- Knightly Character The poem, Sir Gawain and the Green Knight, tells of one knights struggle to uphold the code of chivalry. What makes a knight a noble knight. Why does this social standard force us to hold this individual to higher expectations. What should we think about Sir Gawain when he breaks his vows in Sir Gawain and The Green Knight. How does Sir Gawain and Arthur’s court pass the test of The Green Knight. This paper will argue that Sir Gawain, despite his mistakes, is the greatest knight because of his repentance and the lesson he learns when he encounters The Green Knight....   [tags: Sir Gawain and the Green Knight]

Research Papers
1125 words (3.2 pages)

Sir Gawain And The Green Knight Essay examples

- Throughout the world, intriguing stories manifest within the minds of creative writers. One story that often captives the attention of many scholar’s would have to be “Sir Gawain the Green Knight,” which has been translated by J.R.R. Tolkien. During the epic poem, the reader travels to a time where chivalry is the way society functions morally and socially for the noble class. Although the setting of “Sir Gawain and the Green Knight” is during medieval times, the primary focus is placed on the qualities of knighthood....   [tags: Sir Gawain and the Green Knight]

Research Papers
782 words (2.2 pages)

Essay about Sir Gawain And The Green Knight

- Sir Gawain and the Green Knight is the story of a knight of Arthur’s round table who unbeknownst to him begins a supernatural game that will test his commitment to the chivalric code. The story written sometime around 1400 is an example of a medieval romance with a noble knight venturing forth to maintain the honor of himself and his court. Knights are supposed to be examples of chivalry and since chivalry is largely based upon the church, these same men must be examples for other Christians. Sir Gawain and the Green Knight, while entertaining, also teaches readers one of the hardest lessons of Christianity, that to give into the temptations of this world is the one of the shortest ways to d...   [tags: Sir Gawain and the Green Knight]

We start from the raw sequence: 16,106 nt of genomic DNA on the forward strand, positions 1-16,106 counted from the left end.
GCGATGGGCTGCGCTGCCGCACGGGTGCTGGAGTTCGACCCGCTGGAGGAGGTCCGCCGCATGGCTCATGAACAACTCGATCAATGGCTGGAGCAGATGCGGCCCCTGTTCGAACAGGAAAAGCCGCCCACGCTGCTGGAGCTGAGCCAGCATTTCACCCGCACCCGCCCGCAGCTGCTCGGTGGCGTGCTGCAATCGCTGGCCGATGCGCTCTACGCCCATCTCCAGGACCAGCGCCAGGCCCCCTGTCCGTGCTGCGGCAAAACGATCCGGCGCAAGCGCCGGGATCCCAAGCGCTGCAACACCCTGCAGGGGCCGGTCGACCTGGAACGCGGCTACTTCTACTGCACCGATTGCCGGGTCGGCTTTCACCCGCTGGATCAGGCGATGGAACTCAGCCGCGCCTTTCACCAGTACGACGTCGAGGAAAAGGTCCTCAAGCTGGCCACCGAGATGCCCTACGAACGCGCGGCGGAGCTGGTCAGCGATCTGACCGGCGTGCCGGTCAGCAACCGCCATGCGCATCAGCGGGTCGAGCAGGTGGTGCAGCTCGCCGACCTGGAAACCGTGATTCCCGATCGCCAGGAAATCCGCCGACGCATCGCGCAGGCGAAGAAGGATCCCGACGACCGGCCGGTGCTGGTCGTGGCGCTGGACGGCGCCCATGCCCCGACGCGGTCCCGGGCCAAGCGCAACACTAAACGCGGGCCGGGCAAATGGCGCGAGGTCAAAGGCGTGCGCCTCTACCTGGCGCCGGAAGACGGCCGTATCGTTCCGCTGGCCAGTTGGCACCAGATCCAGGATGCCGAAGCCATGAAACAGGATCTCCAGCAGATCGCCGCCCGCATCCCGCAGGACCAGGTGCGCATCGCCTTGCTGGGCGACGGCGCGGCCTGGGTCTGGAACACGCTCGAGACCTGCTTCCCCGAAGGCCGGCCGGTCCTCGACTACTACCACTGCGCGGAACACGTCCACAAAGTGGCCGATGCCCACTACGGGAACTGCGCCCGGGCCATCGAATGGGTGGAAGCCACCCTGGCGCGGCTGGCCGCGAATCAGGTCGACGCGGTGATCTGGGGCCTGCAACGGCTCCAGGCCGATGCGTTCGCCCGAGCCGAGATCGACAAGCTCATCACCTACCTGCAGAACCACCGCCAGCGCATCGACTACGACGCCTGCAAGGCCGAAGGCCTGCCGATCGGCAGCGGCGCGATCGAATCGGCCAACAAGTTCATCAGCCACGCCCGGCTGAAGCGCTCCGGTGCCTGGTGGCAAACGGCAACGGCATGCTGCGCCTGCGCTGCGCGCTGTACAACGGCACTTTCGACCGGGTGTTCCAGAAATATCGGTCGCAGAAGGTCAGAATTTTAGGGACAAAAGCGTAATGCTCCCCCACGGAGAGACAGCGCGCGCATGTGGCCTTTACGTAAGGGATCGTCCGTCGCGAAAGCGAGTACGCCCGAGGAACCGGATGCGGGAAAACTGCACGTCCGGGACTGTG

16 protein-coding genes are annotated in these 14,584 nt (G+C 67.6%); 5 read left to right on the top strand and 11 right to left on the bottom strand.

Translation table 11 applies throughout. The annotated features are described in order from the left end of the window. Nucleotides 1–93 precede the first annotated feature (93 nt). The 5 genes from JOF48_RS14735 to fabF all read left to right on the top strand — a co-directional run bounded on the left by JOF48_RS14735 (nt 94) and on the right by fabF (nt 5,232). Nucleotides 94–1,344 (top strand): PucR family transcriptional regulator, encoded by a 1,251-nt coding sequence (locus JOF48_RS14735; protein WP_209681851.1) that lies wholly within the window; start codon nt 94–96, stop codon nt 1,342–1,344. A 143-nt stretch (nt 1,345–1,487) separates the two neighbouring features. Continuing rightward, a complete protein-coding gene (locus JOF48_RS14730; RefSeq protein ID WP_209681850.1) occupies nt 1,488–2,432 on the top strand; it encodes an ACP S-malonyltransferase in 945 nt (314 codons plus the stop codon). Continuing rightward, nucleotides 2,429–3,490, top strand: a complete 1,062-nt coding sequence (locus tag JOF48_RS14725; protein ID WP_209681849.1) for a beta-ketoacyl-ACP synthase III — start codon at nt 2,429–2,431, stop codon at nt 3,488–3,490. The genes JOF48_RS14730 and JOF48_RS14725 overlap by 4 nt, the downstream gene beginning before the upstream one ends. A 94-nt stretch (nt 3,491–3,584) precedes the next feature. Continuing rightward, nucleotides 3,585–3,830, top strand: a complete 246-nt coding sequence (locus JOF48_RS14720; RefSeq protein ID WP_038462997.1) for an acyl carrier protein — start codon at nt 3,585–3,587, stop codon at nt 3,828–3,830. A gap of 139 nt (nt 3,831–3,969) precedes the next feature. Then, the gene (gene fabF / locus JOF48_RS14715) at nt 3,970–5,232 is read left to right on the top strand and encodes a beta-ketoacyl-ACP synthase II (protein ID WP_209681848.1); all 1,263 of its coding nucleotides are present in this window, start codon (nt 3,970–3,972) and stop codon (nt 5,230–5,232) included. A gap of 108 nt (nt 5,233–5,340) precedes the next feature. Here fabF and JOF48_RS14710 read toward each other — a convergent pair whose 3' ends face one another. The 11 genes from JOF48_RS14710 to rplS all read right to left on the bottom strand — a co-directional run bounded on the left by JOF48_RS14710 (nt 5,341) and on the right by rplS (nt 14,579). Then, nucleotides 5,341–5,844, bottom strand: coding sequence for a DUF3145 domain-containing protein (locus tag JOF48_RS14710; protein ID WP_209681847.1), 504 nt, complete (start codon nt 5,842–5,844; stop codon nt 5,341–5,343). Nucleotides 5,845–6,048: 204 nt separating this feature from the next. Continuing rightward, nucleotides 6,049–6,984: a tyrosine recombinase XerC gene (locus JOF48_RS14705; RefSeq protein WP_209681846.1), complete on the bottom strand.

Research Papers
1082 words (3.1 pages)

Sir Gawain And The Green Knight Essay

- The Arthurian romance, Sir Gawain and the Green Knight, follows the fictional medieval life of a knight of the king’s round table. This tale is set in a time when the court is youthful, known throughout the land of Camelot, for their great honor. The protagonist, Sir Gawain, adherence to the knight’s code of conduct will be tested through a yearlong journey. This code of conduct involves the knights being chivalrous Christian men. The theme of chivalry interweaves though the tale as Sir Gawain undergoes a test to prove his worthiness to the court through a game, he is accompanied by Christian elements that strengthen him on the journey, while different interpretations of the round table’s kn...   [tags: Sir Gawain and the Green Knight]

Research Papers
1159 words (3.3 pages)

The Character of the Green Knight in Sir Gawain and the Green Knight Essay

- The Character of the Green Knight in Sir Gawain and the Green Knight In the most general sense, the Green Knight is an anomaly to the story of " Sir Gawain and the Green Knight," the only supernatural element in what is otherwise a very believable and wholly real rendering of a specific length of time. Gawain is momentarily tricked into believing‹or, rather, hoping‹that the garter is magical in nature, but both his fear and the Green Knight dispel him of that heathen notion. Thus on the one hand the poet warns us of the danger of accepting the supernatural qua supernatural, while on the other he demands that we understand the Green Knight to be an expression of the "power of Morgan...   [tags: Sir Gawain Green Knight Essays]

Research Papers